“I don’t believe in biases,” the tall, elegant blonde next to me responded immediately. This had the effect of rendering me momentarily speechless. But only for the three seconds it took to frame the first question that came to mind: “But what about all the research?” I hazarded. She didn’t believe in research either. “Well, how do you form your opinions?” I asked, truly curious.

“Experience.” she said.  She explained that she didn’t trust researchers or their studies, and that experience and good common sense were enough for her. The idea that people have biases is—in her opinion—nothing but a liberal political tool, and she has enough good common sense not to believe in them because her own experience clearly shows her she doesn’t have any. (Biases, I think she meant. Not common sense).

That’s when (after opening and closing my mouth a couple of times and probably looking a bit fish-like doing so) I mumbled something about needing to refill my drink and wandered off.

Which brings me back to my latest favorite book again.

“Many people,” says Kahneman, “are overconfident, prone to place too much faith in their intuitions. They apparently find cognitive effort at least mildly unpleasant and avoid it as much as possible.”

He then obligingly points out some of the ways our thinking lets us down when we’re chugging along on intuition, or System 1, as he calls it. System 1, explains Kahneman, operates silently and automatically in the background, providing impressions, impulses, intuitions and instant conclusions about what we hear and see. When you’ve got that peaceful, easy feeling—like when you’re chatting about nothing in particular at a cocktail party—you know System 1 is at the helm. As long as you’re in a state of “cognitive ease,” your thinking will be fairly superficial because of the relaxed vigilance of System 2, which is the more effortful, analytic thinking mode.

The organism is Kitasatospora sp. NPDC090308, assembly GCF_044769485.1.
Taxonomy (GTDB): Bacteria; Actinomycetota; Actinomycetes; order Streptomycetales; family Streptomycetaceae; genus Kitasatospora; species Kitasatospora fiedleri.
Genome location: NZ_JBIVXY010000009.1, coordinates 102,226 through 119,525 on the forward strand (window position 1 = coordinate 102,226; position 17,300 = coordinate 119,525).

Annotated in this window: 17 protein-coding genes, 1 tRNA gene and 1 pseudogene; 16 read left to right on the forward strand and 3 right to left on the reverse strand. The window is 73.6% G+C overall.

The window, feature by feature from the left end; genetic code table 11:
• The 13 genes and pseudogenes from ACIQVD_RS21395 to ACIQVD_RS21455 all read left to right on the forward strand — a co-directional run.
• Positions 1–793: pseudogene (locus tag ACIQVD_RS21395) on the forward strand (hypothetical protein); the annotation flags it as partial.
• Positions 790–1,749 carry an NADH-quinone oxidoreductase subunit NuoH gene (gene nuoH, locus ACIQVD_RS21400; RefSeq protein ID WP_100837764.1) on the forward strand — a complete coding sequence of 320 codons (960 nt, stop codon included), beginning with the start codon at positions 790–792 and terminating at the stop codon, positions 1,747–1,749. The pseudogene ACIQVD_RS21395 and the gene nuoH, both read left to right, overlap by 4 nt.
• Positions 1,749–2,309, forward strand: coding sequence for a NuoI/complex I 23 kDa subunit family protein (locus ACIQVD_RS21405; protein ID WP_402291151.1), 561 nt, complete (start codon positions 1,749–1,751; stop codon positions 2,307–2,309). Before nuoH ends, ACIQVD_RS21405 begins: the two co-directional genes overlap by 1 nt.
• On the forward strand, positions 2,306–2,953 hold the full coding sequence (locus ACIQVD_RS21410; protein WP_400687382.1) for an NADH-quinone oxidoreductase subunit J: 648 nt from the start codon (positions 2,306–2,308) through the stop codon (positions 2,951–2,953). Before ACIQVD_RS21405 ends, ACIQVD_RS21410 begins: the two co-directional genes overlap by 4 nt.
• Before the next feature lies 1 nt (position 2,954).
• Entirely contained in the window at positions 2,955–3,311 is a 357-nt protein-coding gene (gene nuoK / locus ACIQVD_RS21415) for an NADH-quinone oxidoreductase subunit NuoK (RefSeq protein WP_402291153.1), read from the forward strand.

Interestingly, just as cognitive ease increases a good mood, a good mood increases cognitive ease. In other words, says Kahneman, “A happy mood loosens the control of System 2 over performance: when in a good mood, people become more intuitive and more creative but also less vigilant and more prone to logical errors.”

This is because System 1 will jump to its conclusions on the basis of the relatively scanty information it is processing automatically and unless (or until) a sense of cognitive strain mobilizes System 2, the intuitive answers supplied by System 1 will hold sway. “Remember,” says Kahneman, “that System 2 is lazy and that mental effort is aversive.”

Of course, he could be making all of this up. But my personal experience and common sense are enough to tell me he’s probably right.

Hmmm. I wonder what Daniel Kahneman talks about at cocktail parties?